The Red Wall. The Northern Powerhouse. And not forgetting ‘levelling-up’ of course, bandied about as a North-South divide thing, when really, if it is to have any meaningful purpose, it should treat the country as one big happy family. Which clearly, it is not.
There are communities in the South West and Wales, for instance, feeling just as left-behind as any up here in Yorkshire.
However, if you were to pop over to Barnsley this afternoon, Boris – warning, it’s only 30-ish miles from Manchester’s Central Convention Complex, but will take two and half hours by train, and if the traffic’s bad, almost as long by car – you’d find that people are beginning to find you irrelevant, irritating and irrational.
For a populist who thrives off adulation, this is not good. You should take nothing for granted.
Having lived through a pandemic, fuel shortages, empty supermarket shelves and the threat of huge increases in gas and electricity costs, the 2019 election already seems aeons away.
It’s true that back then, Conservative Party candidates helped to rattle sitting Labour MPs in both Barnsley Central (Dan Jarvis) and Barnsley East (Stephanie Peacock), who both saw their majorities slashed. And to the west of the town, the Tories successfully took Penistone and Stocksbridge.
However, this is only one side of the story. Labour majorities were severely dented and long-held voting patterns massively overturned by the presence of the Brexit Party, which surged ahead of the Conservatives in both Barnsley Central and Barnsley East.
Now we’re living with the reality of Brexit, rather than being seduced by its dubious charms, which way will these voters swing next time around?
I know you’re not renowned for your grasp of forward planning, but I’d say that if you want your party to return to power without electoral compromise, you need to focus, focus, focus on this demographic. Every vote really does count.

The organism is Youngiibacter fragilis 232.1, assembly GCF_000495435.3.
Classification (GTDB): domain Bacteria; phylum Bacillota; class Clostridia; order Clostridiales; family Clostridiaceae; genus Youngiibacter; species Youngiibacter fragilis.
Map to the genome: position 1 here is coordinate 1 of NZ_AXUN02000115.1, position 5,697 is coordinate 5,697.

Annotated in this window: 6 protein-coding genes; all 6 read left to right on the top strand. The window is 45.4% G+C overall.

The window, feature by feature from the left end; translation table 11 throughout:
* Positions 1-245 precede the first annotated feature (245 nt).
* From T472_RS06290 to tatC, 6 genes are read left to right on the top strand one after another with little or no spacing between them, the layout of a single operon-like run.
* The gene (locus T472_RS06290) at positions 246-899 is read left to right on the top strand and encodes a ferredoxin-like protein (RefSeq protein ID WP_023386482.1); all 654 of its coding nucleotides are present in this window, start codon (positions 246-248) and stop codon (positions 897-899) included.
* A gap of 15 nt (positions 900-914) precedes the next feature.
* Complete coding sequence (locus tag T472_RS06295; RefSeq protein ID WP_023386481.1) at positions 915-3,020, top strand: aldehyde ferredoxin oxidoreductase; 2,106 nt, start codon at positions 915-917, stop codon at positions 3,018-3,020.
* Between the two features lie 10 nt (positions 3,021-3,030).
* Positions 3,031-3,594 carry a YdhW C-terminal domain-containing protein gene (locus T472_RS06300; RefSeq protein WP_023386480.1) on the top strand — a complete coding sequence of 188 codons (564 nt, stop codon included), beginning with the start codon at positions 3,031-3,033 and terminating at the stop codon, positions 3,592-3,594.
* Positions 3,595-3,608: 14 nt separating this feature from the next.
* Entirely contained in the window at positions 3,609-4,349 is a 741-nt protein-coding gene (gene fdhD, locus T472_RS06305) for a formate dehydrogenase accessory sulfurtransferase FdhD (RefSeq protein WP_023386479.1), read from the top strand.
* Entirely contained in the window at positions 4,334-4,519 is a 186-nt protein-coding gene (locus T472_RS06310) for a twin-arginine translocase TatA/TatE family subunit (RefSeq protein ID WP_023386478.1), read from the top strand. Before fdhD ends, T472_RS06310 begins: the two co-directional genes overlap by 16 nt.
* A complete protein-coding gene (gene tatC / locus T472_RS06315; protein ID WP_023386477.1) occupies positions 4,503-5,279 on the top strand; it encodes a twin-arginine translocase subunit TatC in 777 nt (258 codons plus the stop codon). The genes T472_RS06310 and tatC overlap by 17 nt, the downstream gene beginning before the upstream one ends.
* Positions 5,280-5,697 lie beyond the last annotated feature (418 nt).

Mr Jarvis, who will step down as South Yorkshire’s mayor next May, is already gearing up for a return to front-line politics. He’s not looking like a man who’s going to roll over and allow a blue tidal wave free passage up the River Dearne.
And it’s not true, as you found out to your gain elsewhere, that Northerners will vote for anything as long as it’s wearing a red rosette. It might surprise you to know that in towns like Barnsley people take their political allegiance very seriously.
Or look at is this way, Boris. In 2019 in both these key constituencies, almost a third of voters didn’t support your party when they had the opportunity to do so. And thanks to your cult of personality politics, this means that they didn’t support you.
You might argue that instead they chose to put their support behind the Brexit Party, safe in the knowledge that you were the man to get the job done. Now, however, you’ve got the job done.
So what next? Whilst Brexit is just one contributory factor – others include the pandemic, the rising wholesale price of gas, climate change causing disruption – to the mess we’re all in, you pinned your political career and the nation’s future on this one key point.
There will always be those who argue that Brexit was necessary and eventually the UK will emerge stronger and leaner, and independent of course. However, you should know that you’ve disappointed a lot of people here in Barnsley. Take our town as a bellwether, not just for the North, but the rest of the UK.
Can you make amends? Yes, but you must be honest. You might have fooled some of us some of the time in 2019, but here in Barnsley we can spot insincerity a mile off.
From now on, don’t promise us things you can’t deliver; this will simply drive our cynicism deeper.
For instance, we want urgent action on NHS waiting lists and reassurances that our GPs won’t abandon us. We want the Government to intervene as far as it legally can and prevent household bills from going through the roof this winter, and commit to a sensible, balanced energy plan.
We would like to know that state education and universities will give our children the same opportunities as their counterparts in more affluent areas.
And we would like to know that your government’s recent proposals on social care will be properly costed and realistic.
However, don’t play the fool and don’t take us for fools either. I can sense your attention span waning, so that’s all you need to know, really.
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